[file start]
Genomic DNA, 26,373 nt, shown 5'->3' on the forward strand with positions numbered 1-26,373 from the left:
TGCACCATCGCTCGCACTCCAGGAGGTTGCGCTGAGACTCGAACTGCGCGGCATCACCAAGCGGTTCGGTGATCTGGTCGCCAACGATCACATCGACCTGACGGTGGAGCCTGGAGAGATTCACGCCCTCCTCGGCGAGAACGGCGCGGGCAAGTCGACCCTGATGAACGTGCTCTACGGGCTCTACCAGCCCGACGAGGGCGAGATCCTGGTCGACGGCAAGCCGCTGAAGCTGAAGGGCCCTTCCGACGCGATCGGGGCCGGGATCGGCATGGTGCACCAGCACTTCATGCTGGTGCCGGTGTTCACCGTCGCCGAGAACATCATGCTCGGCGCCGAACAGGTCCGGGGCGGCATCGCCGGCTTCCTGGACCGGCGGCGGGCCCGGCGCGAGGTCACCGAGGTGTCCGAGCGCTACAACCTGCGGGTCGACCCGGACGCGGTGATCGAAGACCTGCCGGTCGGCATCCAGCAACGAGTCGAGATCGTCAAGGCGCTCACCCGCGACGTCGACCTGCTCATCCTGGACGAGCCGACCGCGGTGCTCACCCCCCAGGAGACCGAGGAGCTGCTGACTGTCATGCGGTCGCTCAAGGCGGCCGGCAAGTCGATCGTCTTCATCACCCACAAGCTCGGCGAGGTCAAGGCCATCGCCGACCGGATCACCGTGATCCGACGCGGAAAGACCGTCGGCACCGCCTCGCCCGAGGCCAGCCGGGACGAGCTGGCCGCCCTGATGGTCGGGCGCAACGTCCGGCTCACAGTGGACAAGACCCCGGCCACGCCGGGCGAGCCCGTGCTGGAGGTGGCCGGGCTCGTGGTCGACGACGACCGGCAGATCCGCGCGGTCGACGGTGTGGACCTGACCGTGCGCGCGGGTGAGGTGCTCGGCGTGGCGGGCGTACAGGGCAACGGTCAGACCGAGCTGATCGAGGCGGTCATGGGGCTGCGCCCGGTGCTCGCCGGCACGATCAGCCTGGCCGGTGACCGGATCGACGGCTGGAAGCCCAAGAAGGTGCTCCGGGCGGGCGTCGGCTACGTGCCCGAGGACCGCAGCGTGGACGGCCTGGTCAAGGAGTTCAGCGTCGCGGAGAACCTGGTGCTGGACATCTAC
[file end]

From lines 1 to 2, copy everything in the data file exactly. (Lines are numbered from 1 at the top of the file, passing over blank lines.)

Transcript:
Genomic DNA, 26,373 nt, shown 5'->3' on the forward strand with positions numbered 1-26,373 from the left:
TGCACCATCGCTCGCACTCCAGGAGGTTGCGCTGAGACTCGAACTGCGCGGCATCACCAAGCGGTTCGGTGATCTGGTCGCCAACGATCACATCGACCTGACGGTGGAGCCTGGAGAGATTCACGCCCTCCTCGGCGAGAACGGCGCGGGCAAGTCGACCCTGATGAACGTGCTCTACGGGCTCTACCAGCCCGACGAGGGCGAGATCCTGGTCGACGGCAAGCCGCTGAAGCTGAAGGGCCCTTCCGACGCGATCGGGGCCGGGATCGGCATGGTGCACCAGCACTTCATGCTGGTGCCGGTGTTCACCGTCGCCGAGAACATCATGCTCGGCGCCGAACAGGTCCGGGGCGGCATCGCCGGCTTCCTGGACCGGCGGCGGGCCCGGCGCGAGGTCACCGAGGTGTCCGAGCGCTACAACCTGCGGGTCGACCCGGACGCGGTGATCGAAGACCTGCCGGTCGGCATCCAGCAACGAGTCGAGATCGTCAAGGCGCTCACCCGCGACGTCGACCTGCTCATCCTGGACGAGCCGACCGCGGTGCTCACCCCCCAGGAGACCGAGGAGCTGCTGACTGTCATGCGGTCGCTCAAGGCGGCCGGCAAGTCGATCGTCTTCATCACCCACAAGCTCGGCGAGGTCAAGGCCATCGCCGACCGGATCACCGTGATCCGACGCGGAAAGACCGTCGGCACCGCCTCGCCCGAGGCCAGCCGGGACGAGCTGGCCGCCCTGATGGTCGGGCGCAACGTCCGGCTCACAGTGGACAAGACCCCGGCCACGCCGGGCGAGCCCGTGCTGGAGGTGGCCGGGCTCGTGGTCGACGACGACCGGCAGATCCGCGCGGTCGACGGTGTGGACCTGACCGTGCGCGCGGGTGAGGTGCTCGGCGTGGCGGGCGTACAGGGCAACGGTCAGACCGAGCTGATCGAGGCGGTCATGGGGCTGCGCCCGGTGCTCGCCGGCACGATCAGCCTGGCCGGTGACCGGATCGACGGCTGGAAGCCCAAGAAGGTGCTCCGGGCGGGCGTCGGCTACGTGCCCGAGGACCGCAGCGTGGACGGCCTGGTCAAGGAGTTCAGCGTCGCGGAGAACCTGGTGCTGGACATCTAC